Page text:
Strike Three Ammo?


January 3, 2003, 08:41 PM
Does anyone know anything about Stike Three Ammo? I have never heard of it before. The following is the description from the Sportsman's Guide:

This Home Security Pistol Ammo delivers not one, not two, but THREE separate lead projectiles from each cartridge. Its three .30 cal. #1 buck shot pellets triple the stopping power and safe accuracy of your pistol! Each round delivers a maximum high "shock" effect and energy on impact, while minimizing over-penetration for safety. Average pattern is a 2" spread of the projectiles at 7 yards. Projectiles are encapsulated in plastic for easy loading and smooth feeding.

It is available in .38, .38+p, .357, .40, .45 and 9mm. A pack of 10 is $11.98.

The .38's and .357 loads might be good a good choice for snub guns. :confused:

Chris Nemeth

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January 3, 2003, 09:05 PM
Sounds vaguely familiar, like something from the 80's. Check out the webiste ad and notice that the .357 magnum shows only 850 fps and 105 fpe. Maybe that's per pellet?

January 3, 2003, 10:08 PM
If this is what you're referring to, then it's the latest ammo design from Armscor-Philippines, the makers of Charles Daly 1911's.

Website here:

Don't have experience with it, but it sure is expensive here, about a dollar a pop.

January 3, 2003, 10:13 PM
low power and penetration, no expansion, and no accuracy at all.

January 3, 2003, 11:27 PM
Guns and Ammo did an article back in the late 80s/early 90s about handloading similar rounds. Wiley Clapp wrote it if I recall correctly. I believe he sawed(?) a wadcutter(?)into fourths and loaded it. I believe he thought it was a good idea. I'd give you the exact issue, but my mother saw it fit to throw away the labors of my youth.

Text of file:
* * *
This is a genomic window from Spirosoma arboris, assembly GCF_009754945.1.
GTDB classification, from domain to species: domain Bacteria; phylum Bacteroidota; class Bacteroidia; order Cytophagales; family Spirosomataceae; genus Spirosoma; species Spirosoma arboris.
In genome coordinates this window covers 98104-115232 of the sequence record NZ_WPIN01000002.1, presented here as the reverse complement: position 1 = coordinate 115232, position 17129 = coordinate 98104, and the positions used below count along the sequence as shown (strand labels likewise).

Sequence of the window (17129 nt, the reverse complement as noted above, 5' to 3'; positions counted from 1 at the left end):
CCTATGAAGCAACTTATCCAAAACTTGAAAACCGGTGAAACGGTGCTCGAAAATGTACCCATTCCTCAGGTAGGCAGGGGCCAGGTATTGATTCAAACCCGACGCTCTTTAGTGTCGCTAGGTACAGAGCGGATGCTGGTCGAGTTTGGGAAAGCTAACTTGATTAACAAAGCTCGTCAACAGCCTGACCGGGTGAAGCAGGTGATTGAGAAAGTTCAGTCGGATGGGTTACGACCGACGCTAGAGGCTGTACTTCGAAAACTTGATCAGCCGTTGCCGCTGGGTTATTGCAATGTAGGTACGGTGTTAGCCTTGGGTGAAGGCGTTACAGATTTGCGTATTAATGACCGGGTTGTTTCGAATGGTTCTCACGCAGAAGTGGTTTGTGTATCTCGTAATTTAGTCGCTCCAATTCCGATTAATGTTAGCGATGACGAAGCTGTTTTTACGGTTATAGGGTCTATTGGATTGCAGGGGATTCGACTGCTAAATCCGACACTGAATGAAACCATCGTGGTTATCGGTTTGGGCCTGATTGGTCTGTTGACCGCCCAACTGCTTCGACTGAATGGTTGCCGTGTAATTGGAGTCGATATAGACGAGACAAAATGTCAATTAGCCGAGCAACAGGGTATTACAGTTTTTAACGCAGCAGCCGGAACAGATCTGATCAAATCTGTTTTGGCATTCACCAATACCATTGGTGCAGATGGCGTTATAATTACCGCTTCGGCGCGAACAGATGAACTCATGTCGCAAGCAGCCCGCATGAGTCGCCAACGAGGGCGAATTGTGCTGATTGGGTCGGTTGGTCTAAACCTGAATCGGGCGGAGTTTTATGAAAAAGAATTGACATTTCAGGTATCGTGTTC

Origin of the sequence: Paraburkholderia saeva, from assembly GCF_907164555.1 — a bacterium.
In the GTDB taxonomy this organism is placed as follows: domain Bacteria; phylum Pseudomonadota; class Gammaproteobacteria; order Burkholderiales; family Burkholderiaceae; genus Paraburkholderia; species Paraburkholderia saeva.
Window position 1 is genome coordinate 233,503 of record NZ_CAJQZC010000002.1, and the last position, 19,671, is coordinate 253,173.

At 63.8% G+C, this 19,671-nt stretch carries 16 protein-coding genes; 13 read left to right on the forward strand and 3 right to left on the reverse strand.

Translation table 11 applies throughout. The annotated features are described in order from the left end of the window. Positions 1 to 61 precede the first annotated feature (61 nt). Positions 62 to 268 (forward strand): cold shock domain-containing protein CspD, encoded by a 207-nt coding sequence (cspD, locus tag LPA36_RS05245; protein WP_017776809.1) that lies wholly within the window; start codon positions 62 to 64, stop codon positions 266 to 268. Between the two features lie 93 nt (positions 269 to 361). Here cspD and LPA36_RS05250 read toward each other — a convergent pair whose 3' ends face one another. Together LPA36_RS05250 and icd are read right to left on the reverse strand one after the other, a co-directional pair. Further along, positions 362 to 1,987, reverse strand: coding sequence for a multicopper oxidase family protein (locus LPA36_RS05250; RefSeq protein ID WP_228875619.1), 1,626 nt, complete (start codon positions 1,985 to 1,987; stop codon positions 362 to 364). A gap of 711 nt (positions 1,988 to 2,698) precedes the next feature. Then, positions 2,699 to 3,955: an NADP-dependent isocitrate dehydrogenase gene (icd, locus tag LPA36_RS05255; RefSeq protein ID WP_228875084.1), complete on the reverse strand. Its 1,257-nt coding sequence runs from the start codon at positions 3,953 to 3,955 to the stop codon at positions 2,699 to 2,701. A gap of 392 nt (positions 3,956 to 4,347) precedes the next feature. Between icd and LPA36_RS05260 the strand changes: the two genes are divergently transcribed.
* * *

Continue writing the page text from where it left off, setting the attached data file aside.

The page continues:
January 4, 2003, 12:05 AM
Sometime in the mid 80s (I think) one of the reloading equipment outfits sold a 75 gr. full wadcutter mould for the express purpose of stacking 2 of them together and loading them into a 38 special case in front of 2.7 gr. of Bullseye. The idea was 2 holes for the price of 1. I tried it and found it not worth having. I was getting 6-8 inch spreads at 25 feet.

January 5, 2003, 10:23 AM
Remington used to have a multiball load in 38spl and 357mag,i think there was 2 .36 caliber balls in each load,seem like the one's i tested only spread 2-3" at25-30 feet.

January 5, 2003, 09:22 PM
I remember one from way back when (i.e. '80's) that I want to say was called an 11 in 1, but I can't imagine that many projectiles. It was a .357 with a bunch of cone shaped projectiles stacked on top of one another. Even being young and kinda goofy I couldn't see the point.

January 5, 2003, 10:07 PM
Many years ago, the Remington Multiball load in .38 Special (R38SMB) was my favorite plinking load until Remington discontinued it and I couldn't find it anymore. :(

It was two 70gr. balls of 000 buckshot loaded on top of each other. It was quite accurate out to 5 yards, but beyond that, it was wildly inaccurate.

I wouldn't have chosen to use it for defensive use then, as it was extremely overpenetrative.

January 6, 2003, 01:00 AM
a friend of mine worked with a three ball load in .38 Special. This was prior to Remington's attempt. :neener:

The experiment was attempting to find a low range (home defense) load. The three simultaneous impacts would hopefully increase stopping power while lowering the potential for overpenetration of walls.

I had worked with triple-0 buckshot in 38 and 9mm caliber pistols in the early 70s as a cheap plinking ammo. It worked in 38 Special and .380 ACP. Wasn't match quality....

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